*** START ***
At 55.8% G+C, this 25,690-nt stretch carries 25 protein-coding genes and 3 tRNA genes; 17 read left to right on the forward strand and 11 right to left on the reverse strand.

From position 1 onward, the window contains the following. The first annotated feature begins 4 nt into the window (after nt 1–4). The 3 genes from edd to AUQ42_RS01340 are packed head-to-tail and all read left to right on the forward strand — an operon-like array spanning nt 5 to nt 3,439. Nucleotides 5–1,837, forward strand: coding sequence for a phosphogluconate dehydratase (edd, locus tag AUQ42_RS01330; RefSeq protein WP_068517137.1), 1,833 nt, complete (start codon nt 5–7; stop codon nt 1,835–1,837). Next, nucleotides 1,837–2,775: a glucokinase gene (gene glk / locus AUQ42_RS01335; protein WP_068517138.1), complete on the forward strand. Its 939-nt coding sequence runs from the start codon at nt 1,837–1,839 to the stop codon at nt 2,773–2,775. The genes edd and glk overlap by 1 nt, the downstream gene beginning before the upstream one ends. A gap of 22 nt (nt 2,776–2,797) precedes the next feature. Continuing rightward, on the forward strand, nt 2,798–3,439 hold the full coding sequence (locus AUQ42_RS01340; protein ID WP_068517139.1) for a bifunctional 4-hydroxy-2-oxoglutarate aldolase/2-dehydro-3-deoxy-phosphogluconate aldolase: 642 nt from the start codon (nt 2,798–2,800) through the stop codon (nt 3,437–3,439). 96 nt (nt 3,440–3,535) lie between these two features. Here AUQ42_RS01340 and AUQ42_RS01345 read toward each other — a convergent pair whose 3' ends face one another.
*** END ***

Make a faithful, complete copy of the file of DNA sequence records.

At 55.8% G+C, this 25,690-nt stretch carries 25 protein-coding genes and 3 tRNA genes; 17 read left to right on the forward strand and 11 right to left on the reverse strand.

From position 1 onward, the window contains the following. The first annotated feature begins 4 nt into the window (after nt 1–4). The 3 genes from edd to AUQ42_RS01340 are packed head-to-tail and all read left to right on the forward strand — an operon-like array spanning nt 5 to nt 3,439. Nucleotides 5–1,837, forward strand: coding sequence for a phosphogluconate dehydratase (edd, locus tag AUQ42_RS01330; RefSeq protein WP_068517137.1), 1,833 nt, complete (start codon nt 5–7; stop codon nt 1,835–1,837). Next, nucleotides 1,837–2,775: a glucokinase gene (gene glk / locus AUQ42_RS01335; protein WP_068517138.1), complete on the forward strand. Its 939-nt coding sequence runs from the start codon at nt 1,837–1,839 to the stop codon at nt 2,773–2,775. The genes edd and glk overlap by 1 nt, the downstream gene beginning before the upstream one ends. A gap of 22 nt (nt 2,776–2,797) precedes the next feature. Continuing rightward, on the forward strand, nt 2,798–3,439 hold the full coding sequence (locus AUQ42_RS01340; protein ID WP_068517139.1) for a bifunctional 4-hydroxy-2-oxoglutarate aldolase/2-dehydro-3-deoxy-phosphogluconate aldolase: 642 nt from the start codon (nt 2,798–2,800) through the stop codon (nt 3,437–3,439). 96 nt (nt 3,440–3,535) lie between these two features. Here AUQ42_RS01340 and AUQ42_RS01345 read toward each other — a convergent pair whose 3' ends face one another.